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Effect of a Strategically Positioned Methoxy Substituent on the Photochemistry of 3-Aryl-3H-1-Oxacyclopenta( l )Phenanthren-2-Ones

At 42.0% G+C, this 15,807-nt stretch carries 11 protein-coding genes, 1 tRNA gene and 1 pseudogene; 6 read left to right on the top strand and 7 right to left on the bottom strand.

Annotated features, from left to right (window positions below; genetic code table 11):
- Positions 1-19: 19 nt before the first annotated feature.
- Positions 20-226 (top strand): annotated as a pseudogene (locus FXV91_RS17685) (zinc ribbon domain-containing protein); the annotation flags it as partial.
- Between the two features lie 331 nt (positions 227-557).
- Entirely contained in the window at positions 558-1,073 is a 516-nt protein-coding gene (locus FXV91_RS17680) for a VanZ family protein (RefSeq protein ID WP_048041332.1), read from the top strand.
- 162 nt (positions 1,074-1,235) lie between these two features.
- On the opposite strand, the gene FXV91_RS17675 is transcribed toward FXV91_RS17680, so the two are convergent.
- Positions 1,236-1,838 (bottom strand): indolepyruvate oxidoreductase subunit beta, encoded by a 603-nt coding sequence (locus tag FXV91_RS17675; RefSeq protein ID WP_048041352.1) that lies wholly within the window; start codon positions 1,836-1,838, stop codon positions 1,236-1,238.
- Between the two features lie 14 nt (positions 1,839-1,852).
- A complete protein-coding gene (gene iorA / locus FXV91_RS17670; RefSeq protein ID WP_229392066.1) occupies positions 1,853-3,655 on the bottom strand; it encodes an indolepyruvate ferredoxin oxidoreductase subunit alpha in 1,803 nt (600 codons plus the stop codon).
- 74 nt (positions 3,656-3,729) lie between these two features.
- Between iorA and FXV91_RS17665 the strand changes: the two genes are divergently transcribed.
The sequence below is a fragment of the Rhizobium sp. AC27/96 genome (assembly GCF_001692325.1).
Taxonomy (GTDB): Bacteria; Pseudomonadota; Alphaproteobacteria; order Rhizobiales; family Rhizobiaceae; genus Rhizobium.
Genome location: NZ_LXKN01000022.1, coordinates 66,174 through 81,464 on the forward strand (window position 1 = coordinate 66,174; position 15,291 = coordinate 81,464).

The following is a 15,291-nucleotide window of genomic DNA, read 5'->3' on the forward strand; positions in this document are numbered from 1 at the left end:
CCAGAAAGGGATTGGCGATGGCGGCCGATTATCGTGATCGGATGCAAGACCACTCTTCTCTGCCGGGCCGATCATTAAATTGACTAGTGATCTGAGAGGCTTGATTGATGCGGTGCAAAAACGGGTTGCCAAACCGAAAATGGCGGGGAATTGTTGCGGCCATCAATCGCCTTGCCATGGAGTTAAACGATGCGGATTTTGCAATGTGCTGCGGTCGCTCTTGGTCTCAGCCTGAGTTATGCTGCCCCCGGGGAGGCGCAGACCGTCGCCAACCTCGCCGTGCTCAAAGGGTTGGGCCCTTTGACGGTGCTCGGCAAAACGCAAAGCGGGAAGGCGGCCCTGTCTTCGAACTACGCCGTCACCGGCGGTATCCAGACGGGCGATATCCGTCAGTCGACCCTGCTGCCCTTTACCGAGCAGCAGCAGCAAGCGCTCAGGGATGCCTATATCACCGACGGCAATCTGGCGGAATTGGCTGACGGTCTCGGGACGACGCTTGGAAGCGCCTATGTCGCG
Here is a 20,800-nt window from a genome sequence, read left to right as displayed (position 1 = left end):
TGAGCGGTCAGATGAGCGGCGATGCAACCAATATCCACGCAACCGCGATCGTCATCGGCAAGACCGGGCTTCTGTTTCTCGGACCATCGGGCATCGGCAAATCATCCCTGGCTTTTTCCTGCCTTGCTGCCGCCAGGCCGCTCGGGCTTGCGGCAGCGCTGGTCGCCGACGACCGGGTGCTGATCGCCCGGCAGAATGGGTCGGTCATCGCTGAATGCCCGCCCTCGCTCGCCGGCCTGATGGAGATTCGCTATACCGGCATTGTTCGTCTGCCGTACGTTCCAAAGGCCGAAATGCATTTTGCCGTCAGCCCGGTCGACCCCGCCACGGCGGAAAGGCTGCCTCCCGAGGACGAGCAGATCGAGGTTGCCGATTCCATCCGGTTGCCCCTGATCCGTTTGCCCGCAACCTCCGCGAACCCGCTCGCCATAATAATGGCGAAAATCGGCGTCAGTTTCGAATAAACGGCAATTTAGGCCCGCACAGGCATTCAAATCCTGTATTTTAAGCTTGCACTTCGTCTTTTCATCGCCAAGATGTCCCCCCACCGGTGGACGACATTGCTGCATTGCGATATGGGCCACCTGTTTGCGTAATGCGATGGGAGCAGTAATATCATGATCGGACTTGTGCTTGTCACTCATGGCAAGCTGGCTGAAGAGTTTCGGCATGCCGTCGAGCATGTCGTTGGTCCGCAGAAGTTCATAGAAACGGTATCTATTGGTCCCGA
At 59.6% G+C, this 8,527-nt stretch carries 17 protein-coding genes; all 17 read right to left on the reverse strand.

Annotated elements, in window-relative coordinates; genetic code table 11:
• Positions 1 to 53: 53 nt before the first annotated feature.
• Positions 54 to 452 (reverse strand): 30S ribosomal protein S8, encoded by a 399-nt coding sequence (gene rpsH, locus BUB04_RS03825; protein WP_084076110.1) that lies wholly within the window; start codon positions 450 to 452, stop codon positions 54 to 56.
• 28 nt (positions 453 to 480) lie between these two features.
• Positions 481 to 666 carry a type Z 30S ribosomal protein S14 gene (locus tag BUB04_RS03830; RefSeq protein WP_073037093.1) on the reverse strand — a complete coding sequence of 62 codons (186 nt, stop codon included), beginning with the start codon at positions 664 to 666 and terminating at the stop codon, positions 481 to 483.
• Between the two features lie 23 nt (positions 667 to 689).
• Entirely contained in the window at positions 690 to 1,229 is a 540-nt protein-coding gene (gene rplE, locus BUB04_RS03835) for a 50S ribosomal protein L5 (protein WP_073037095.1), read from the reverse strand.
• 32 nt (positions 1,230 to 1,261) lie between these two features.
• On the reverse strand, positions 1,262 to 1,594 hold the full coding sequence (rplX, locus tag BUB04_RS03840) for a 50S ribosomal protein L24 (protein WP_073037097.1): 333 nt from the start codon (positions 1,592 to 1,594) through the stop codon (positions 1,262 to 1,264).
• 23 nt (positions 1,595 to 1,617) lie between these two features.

Effect of a Strategically Positioned Methoxy Substituent on the Photochemistry of 3-Aryl-3H-1-Oxacyclopenta( l )Phenanthren-2-Ones Effect of a Strategically Positioned Methoxy Substituent on the Photochemistry of 3-Aryl-3H-1-Oxacyclopenta[l]Phenanthren-2-Ones <meta name="citation_title" content="Effect of a Strategically Positioned Methoxy Substituent on the Photochemistry of 3-Aryl-3H-1-Oxacyclopenta[ l ]Phenanthren-2-Ones" /> //// Hindawi Publishing Corporation Home Journals About Us About this Journal Submit a Manuscript Table of Contents Journal Menu Abstracting and Indexing Aims and Scope Article Processing Charges Articles in Press Author Guidelines Bibliographic Information Contact Information Editorial Board Editorial Workflow Free eTOC Alerts Reviewers Acknowledgment Subscription Information Open Special Issues Special Issue Guidelines Abstract Full-Text PDF Full-Text HTML Linked References How to Cite this Article Organic Chemistry International Volume 2010 (2010), Article ID 764185, 5 pages doi:10.1155/2010/764185 Research Article Effect of a Strategically Positioned Methoxy Substituent on the Photochemistry of 3-Aryl-3H-1-Oxacyclopenta[ l ]Phenanthren-2-Ones Roshini K. Thumpakara , 1 Binoy Jose , 1 Perupparampil A. Unnikrishnan , 1 Sreedharan Prathapan , 1 and Nigam P. Rath 2 1 Department of Applied Chemistry, Cochin University of Science and Technology, Kochi 682022, India 2 Department of Chemistry and Biochemistry, University of Missouri-St. Louis, St. Louis, MO 63121, USA Received 29 September 2010; Accepted 24 November 2010 Academic Editor: Dipakranjan Mal Copyright © 2010 Roshini K. Thumpakara et al. This is an open access article distributed under the Creative Commons Attribution License , which permits unrestricted use, distribution, and reproduction in any medium, provided the original work is properly cited. Abstract Irradiation of 3-methoxy-3-aryl-3H-1-oxacyclopenta[ l ]phenanthren-2-one derivatives 5a–d resulted in singlet-mediated decarbonylation reaction leading to the formation of phenanthrene derivatives 9a–d . The structure of the photoproduct was unequivocally established on the basis of X-ray crystallographic analysis. 1. Introduction The photochemistry of unsaturated γ -lactones such as 2(3H)- and 2(5H)-furanones (see Scheme 1 ) is well established [ 1 – 8 ]. Depending on structural features and irradiation conditions, such lactones undergo several phototransformations including decarbonylation [ 1 ], decarboxylation [ 9 ], solvent addition to the double bond [ 10 ], migration of aryl substituents [ 11 ], and dimerisation [ 12 ]. It has been established that decarbonylation is a singlet-mediated reaction, while aryl group migration, dimerisation, and solvent addition reactions are triplet mediated [ 13 , 14 ]. Chapman and McIntosh have noted that a critical requirement for clean photochemical cleavage of the acyl-oxygen bond is the presence of a double bond adjacent to the ether oxygen [ 6 ]. Stabilization of the incipient oxy radical was considered to be a determining factor in the photocleavage of the bond. While 2(3H)-furanones possessing this structural requirement undergo facile decarbonylation reaction, 2(5H)-furanones are reluctant to undergo decarbonylation. In principle, it should be possible to further enhance the propensity of 2(3H)-furanones to undergo decarbonylation by introducing radical-stabilizing groups at appropriate position on the furanone ring. In this paper, we describe a successful validation of this hypothesis. Scheme 1 Though 3,3,5-triarylfuranones 1 undergo phototransformations characteristic of 2(3H)-furanones, related phenanthrofuranones such as 2 are reluctant to undergo further phototransformations and hence are occasionally isolated as photostable end products in certain photochemical transformations [ 3 – 5 ]. We reasoned that introduction of a radical-stabilizing methoxy group at the 3-position of phenanthrofuranones as in 3 should enhance their propensity to undergo decarbonylation by stabilization of the putative radical center at the 3-position. This hypothesis has literature precedence. In the case of carbonyl compounds, Wagner has established that γ -alkoxy substituents enhance the rate of γ -hydrogen abstraction (leading to Norrish Type II cleavage) and appropriately positioned alkoxy substituents facilitate rare- δ -hydrogen abstraction reactions [ 15 , 16 ]. In the present study, we have examined the photochemistry of a few phenanthro-2(3H)-furanones having a methoxy substituent at the 3-position to assess the role of the methoxy substituents in facilitating light-induced acyl-oxygen bond cleavage in phenanthro-2(3H)-furanones. Required phenanthro-2(3H)-furanone derivatives 3 were synthesized by the neat thermolysis of the corresponding phenanthro-2,3-dihydro-2-furanol derivatives 4 , which in turn were generated by the condensation of phenanthrenequinone with acetophenones (see Scheme 2 ) [ 17 ]. Scheme 2 The photolysis ( πœ† = 3 0 0 nm) of 2(3H)-furanones 5a – d in benzene gave 10-hydroxy-phenanthren-9-yl methanone derivatives 9a – d as yellow crystalline compounds in moderate yields (64%–68%) (Scheme 3 ). Structures of 9a – d were arrived at on the basis of spectral and analytical data. IR spectrum of 9a – d showed the presence of hydroxyl and carbonyl group in the molecule. 13 C NMR spectrum also showed a peak at δ 199 confirming the presence of a carbonyl carbon. The structure of these compounds was unequivocally determined by single crystal X-ray diffraction analysis of a representative example such as 9b (see Figure 1 ). The unusually low carbonyl stretching frequency observed (1620 cm −1 ) is attributable to strong intramolecular hydrogen bonding interaction between hydroxyl and carbonyl groups present in the molecule. This was further corroborated by the D–H β‹― A distances and angle around H atoms (O1–H1 β‹― O2 = 1.731 Å, 145.9; O1 ′ –H1 ′ β‹― O2 ′ = 1.745 Å, 148.9) as determined from the X-ray structure. The standard deviation of H-bond donor-acceptor distance was calculated, and it was found to be 0.007. The compound crystallizes in monoclinic space group P2 1 with two unique molecules in the asymmetric unit. As 𝑍 ξ…ž > 1 , molecular overlay was used to look for differences in the two unique molecules. The overlay (OFIT, Shelxtl) shows that the phenanthrene rings match very well (weighted RMS deviation = 0.0174). The molecules start to diverge after the carbonyl group (C16–C16 ′ = 0.143 Å, C19–C19 ′ = 0.415 Å). The two unique molecules in the asymmetric unit use the methoxy oxygen and an H atom of the phenanthrene ring to form 1-D chain mediated through C–H β‹― O contacts. These chains are interconnected to form square-like network (see Figure 2 ). Each square is formed by two different symmetry-independent molecules, and hence the square is not symmetrical (O3 ′ - - -H11 ′ ( π‘₯ , 𝑦 − 1 , 𝑧 ) = 2.465, O3- - -H12 ( π‘₯ , 𝑦 − 1 , 𝑧 ) = 2.688, O2 ′ - - -H22b ( π‘₯ , 𝑦 + 1 , 𝑧 ) = 2.595, O2—H22d ( π‘₯ , 𝑦 − 1 , 𝑧 ) = 2.694 Å, standard deviation of H-bond donor-acceptor distance 0.093). Scheme 3 Figure 1: Projection view of the molecule 9b with 50% thermal ellipsoids. Figure 2: The square-like network and hydrogen bonding in the crystal lattice of 9b . The formation of photoproducts 9a – d on irradiation in benzene or acetone can be understood in terms of the pathways shown [ 6 , 13 ] (see Scheme 3 ). The initial excitation of the 2(3H)-furanones to the corresponding singlet-excited state resulted in decarbonylation to the diradical intermediate 7 which undergoes bond reorganization to give the quinonemethide intermediate 8 . It appears that the methoxy group has a major role to play on the facile decarbonylation of furanones vis-à-vis other phenanthrofuranones such as 2 . Hydrolytic elimination of methanol followed by tautomerization will eventually lead to 9 . The phototransformation of 5a to 9a is not quenched by ferrocene ( 𝐸 𝑇 ≈ 4 0 Kcal mol −1 ) indicating a singlet-mediated pathway for the observed transformation. Since the phenanthrenefuranones 5a – d absorbed strongly in the 220–400 nm range, it was not feasible to carry out sensitized irradiation of these compounds using common sensitizers. In order to generate further support for the involvement of intermediates such as 7 and 8 , we attempted to trap them. Our attempts to trap the quinonemethide intermediate 8 by a 4 + 2 cycloaddition reaction with DMAD, however, were not successful. We conclude that the hydrolysis of the vinyl ether component in 8 is much faster than the cycloaddition reaction under the reaction conditions applied by us. A good hydrogen atom donor such as 2-propanol was used to trap radical intermediate 7 by H -transfer. However, trapping experiment using 2-propanol was unsuccessful indicating the reactive nature of 7 . Though the proposed intermediates could not be intercepted, the photochemical transformation of 5a – d involving acyl-oxygen bond cleavage appears to be analogous to that of other 2(3H)-furanones [ 6 , 7 , 9 , 10 ]. In conclusion, we have synthesized several phenanthro-2(3H)-furanone derivatives and examined their photochemistry. We have demonstrated that the methoxy group in the lactone ring has a profound effect on the acyl-oxygen bond cleavage leading to decarbonylation reaction. Our attempts to trap the proposed intermediates by using DMAD and 2-propanol were unsuccessful presumably due to their reactive nature. 2. Experimental All melting points are uncorrected and were determined on a Neolab melting point apparatus. All reactions and chromatographic separations were monitored by thin layer chromatography (TLC). Glass plates coated with dried and activated silica gel or aluminium sheets coated with silica gel (Merck) were used for thin layer chromatography. Visualization was achieved by exposure to iodine vapours or UV radiation. Column chromatography was carried out with slurry-packed silica gel (Qualigens, 60–120 mesh). Absorption spectra were recorded using Shimadzu 160A spectrometer, and infrared spectra were recorded using ABB Bomem (MB Series) FT-IR spectrometer. All steady-state irradiations were carried out using Rayonet Photochemical Reactor (RPR) at 300 nm. Solvents for photolysis were purified and distilled before use. The 1 H and 13 C NMR spectra were recorded at 300 and 75 MHz, respectively, on a Bruker 300 FT-NMR spectrometer with tetramethylsilane (TMS) as internal standard. Chemical shifts are reported in parts per million (ppm) downfield of tetramethylsilane. Elemental analysis was performed using Elementar Systeme (Vario ELIII) at STIC, Kochi. Phenanthrenequinone, acetophenones, and ferrocene were purchased from E Merck and were used as obtained. Typical Procedure for the Irradiation Experiment A benzene solution of 5a – d (0.73 mmol in 150 mL) was purged with nitrogen for 20 min and then irradiated for 2 h. Progress of the reaction was monitored by TLC. Solvent was removed, and the residue was chromatographed over silica gel. Elution with a mixture (4 : 1) of hexane and dichloromethane gave 9a – d . 9-Hydroxyphenanthren-10-yl(phenyl)methanone ( 9a ) (68%); mp 136–138°C; IR 𝜈 m a x (KBr) 3428 (OH), 1620 (C=O), and 1600 cm −1 ; UV πœ† m a x (CH 3 CN) 215 ( ε 17,200), 252 ( ε 13,000), 296 ( ε 7,600), 379 nm ( ε 800); 1 H NMR (300 MHz, CDCl 3 ) δ 7.12–8.59 (m, aromatic and hydroxy protons); 13 C NMR (75 MHz, CDCl 3 ) δ 111.1, 122.6, 122.7, 124.5, 125.2, 126.0, 126.2, 127.2, 127.8, 128.6, 129.5, 130.3, 130.7, 132.5, 134.1, 140.4, 160.8, 199.4; MS, m/z 298 (M + ), 239, 220, 165, 105, 77, and other peaks. Anal. Calcd. for C 21 H 14 O 2 : C, 84.54; H, 4.74. Found: C, 84.26; H, 4.81. 9-Hydroxyphenanthren-10-yl(4-methoxyphenyl)methanone ( 9b ) (66%); mp 156-157°C; IR 𝜈 m a x (KBr) 3425 (OH), 1615 (C=O), and 1600 cm −1 ; UV πœ† m a x (CH 3 CN) 251 ( ε 21,000), 293 ( ε 9,500), 375 nm ( ε 1,500); 1 H NMR (CDCl 3 ) δ 3.86 (3H, s, methoxy), 6.80–8.59 (13H, m, aromatic and hydroxy protons); 13 C NMR (CDCl 3 ) δ 55.0, 104.0, 114.0, 122.4, 122.9, 124.4, 125.0, 126.2, 127.0, 127.6, 128.3, 129.4, 130.3, 132.0, 159.0, 199.9; MS, m/z 328 (M + ), 220, 77, and other peaks. Anal. Calcd. for C 22 H 16 O 3 : C, 80.47; H, 4.90. Found: C, 80.18; H, 4.94. 2.1. Crystal Data C 22 H 16 O 3 . 𝑀 = 3 2 8 . 3 5 , monoclinic, space group P2 1 , π‘Ž = 7 . 2 2 9 8 ( 3 ) Å, 𝑏 = 1 3 . 7 4 9 2 ( 7 ) Å, 𝑐 = 1 6 . 0 1 0 7 ( 8 ) Å, 𝛽 = 9 2 . 6 2 1 ( 2 ) ∘ , π‘ˆ = 1 5 8 9 . 8 6 ( 1 3 ) Å 3 , 𝑍 = 4 , 𝐷 𝐢 = 1 . 3 7 2 mg m −3 , πœ‡ = 0 . 0 9 1 mm −1 , (MoK 𝛼 , πœ† = 0 . 7 1 0 7 3 Å), 𝑇 = 1 0 0 ( 2 ) K. Of 27486 reflections measured on a Bruker Apex II diffractometer, 7421 were unique ( 𝑅 i n t = 0 . 0 4 9 6 ). The structure was solved by direct methods and refined on 𝐹 2 using full matrix refinement. Hydrogen atoms were refined isotropically. 𝑅 1 = 0 . 0 4 5 0 ( 𝐹 values, 𝐼 > 2 𝜎 ( 𝐼 ) ). 𝑀 𝑅 2 = 0 . 0 8 9 7 ( 𝐹 2 values, all data), goodness-of-fit = 1.023, final difference map extremes +0.219 and −0.222 eA −3 . Software: Shelxtl (Sheldrick, 2005). 9-Hydroxyphenanthren-10-yl(p-tolyl)methanone ( 9c ) (64%); mp 140–142°C; IR 𝜈 m a x (KBr), 3418 (OH), 1617 (C=O), and 1600 cm −1 ; UV πœ† m a x (CH 3 CN) 217 ( ε 55,000), 255 ( ε 52,000), 302 ( ε 8,500), 376 nm ( ε 2,100); 1 H NMR (CDCl 3 ) δ 1.75 (s, 3H, methyl), 6.80–8.59 (m, 15H, aromatic and hydroxy protons); MS, m/z 312 (M + ), 220, 163, 91, and other peaks. Anal. Calcd for C 27 H 18 O 2 : C, 80.34; H, 5.39. Found: C, 80.30; H, 5.14. 9-Hydroxyphenanthren-10-yl(diphenyl)methanone ( 9d ) (65%); mp 153–155°C; IR 𝜈 m a x (KBr), 3420 (OH), 1615 (C=O), and 1600 cm −1 ; UV πœ† m a x (CH 3 CN) 257 ( ε 22,000), 275 ( ε 10,500), 304 ( ε 5,000), 355 nm ( ε 2,000); 1 H NMR (CDCl 3 ) δ 6.80–8.59 (m, aromatic and hydroxy protons); MS, m/z 374 (M + ), 220, 163, 77, and other peaks. Anal. Calcd. for C 27 H 18 O 2 : C, 86.61; H, 4.85. Found: C, 86.38; H, 5.14. Irradiation of 5a in the Presence of Ferrocene A benzene solution of 5a (250 mg, 0.74 mmol in 150 mL) containing ferrocene (120 mg, 0.74 mmol) was purged with nitrogen for 20 min and then irradiated (RPR, 300 nm) for 2 h. Progress of the reaction was monitored by TLC. Solvent was removed, and the residue was charged to a column of silica gel. Elution with a mixture (4 : 1) of hexane and dichloromethane gave 9a (120 mg, 60%). Irradiation of 5a in the Presence of Dimethyl Acetylenedicarboxylate (DMAD) A benzene solution of 5a (250 mg, 0.73 mmol in 150 mL) containing DMAD (590 mg, 4.14 mmol) was purged with nitrogen for 20 min and then irradiated (RPR, 350 nm) for 2 h. The reaction was monitored by TLC. Solvent was removed, and the residue was charged to a column of silica gel. Elution with a mixture (4 : 1) of hexane and dichloromethane gave 9a (140 mg, 64%). Irradiation of 5a in the presence of 2-propanol A benzene solution of 5a (250 mg, 0.73 mmol in 150 mL) containing 2-propanol (15 mL, 0.20 mmol) was purged with nitrogen for 20 min and then irradiated (RPR, 350 nm) for 2 h. The reaction was monitored by TLC. Solvent was removed and the residue was charged to a column of silica gel. Elution with a mixture (4 : 1) of hexane and dichloromethane gave 9a (140 mg, 64%). Acknowledgments The authors are thankful to Sophisticated Analytical Instrumentation Facility, CUSAT, Kochi for elemental analysis. Funding from the National Science Foundation for the purchase of the X-ray diffraction system (Award no. 0420497) and financial support by DST and CSIR are gratefully acknowledged. <h4>References</h4> Y. S. Rao, “Recent advances in the chemistry of unsaturated lactones,” Chemical Reviews , vol. 76, no. 5, pp. 625–694, 1976. A. Padwa, T. Brookhart, D. Dehm, and G. Wubbels, “Migratory aptitude studies in the photochemical rearrangement of 2(5H)-furanones,” Journal of the American Chemical Society , vol. 100, no. 26, pp. 8247–8259, 1978. K. R. Gopidas, D. R. Cyr, P. K. Das, and M. V. George, “Photochemical and thermal transformations of 3-benzyl-2(3H)-furanones and related substrates,” Journal of Organic Chemistry , vol. 52, no. 25, pp. 5505–5511, 1987. S. Pratapan, K. Ashok, D. R. Cyr, P. K. Das, and M. V. George, “Substituent effects in the photochemistry of 5-aryl-3,3-diphenyl-2(3H)-furanones. 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Steady-state and laser flash photolysis investigations,” Journal of Organic Chemistry , vol. 52, no. 13, pp. 2831–2838, 1987. G. Rio and J. C. Hardy, “Triphenyl-3,4,5 H-5 furannone-2, acide cis- benzoyl-3 diphenyl-2,3 acrylique et derives,” Bulletin de la Societe Chimique de France , vol. 10, pp. 3572–3578, 1970. P. J. Wagner and R. G. Zepp, “ γ - vs. δ -Hydrogen abstraction in the photochemistry of β -alkoxy ketones. An overlooked reaction of hydroxy biradicals,” Journal of the American Chemical Society , vol. 93, no. 19, pp. 4958–4959, 1971. A. M. Jacob, R. K. Thumpakkara, S. Prathapan, and B. Jose, “ Synthesis of 3,3-dimethoxy-2-aryl-2,3-dihydro-1-oxa-cyclopenta[l] phenanthren-2-ols and their conversion to 2(3H)- and 3(2H)-furanones ,” Tetrahedron , vol. 61, no. 19, pp. 4601–4607, 2005. // http://www.deepdyve.com/assets/images/DeepDyve-Logo-lg.png Organic Chemistry International Hindawi Publishing Corporation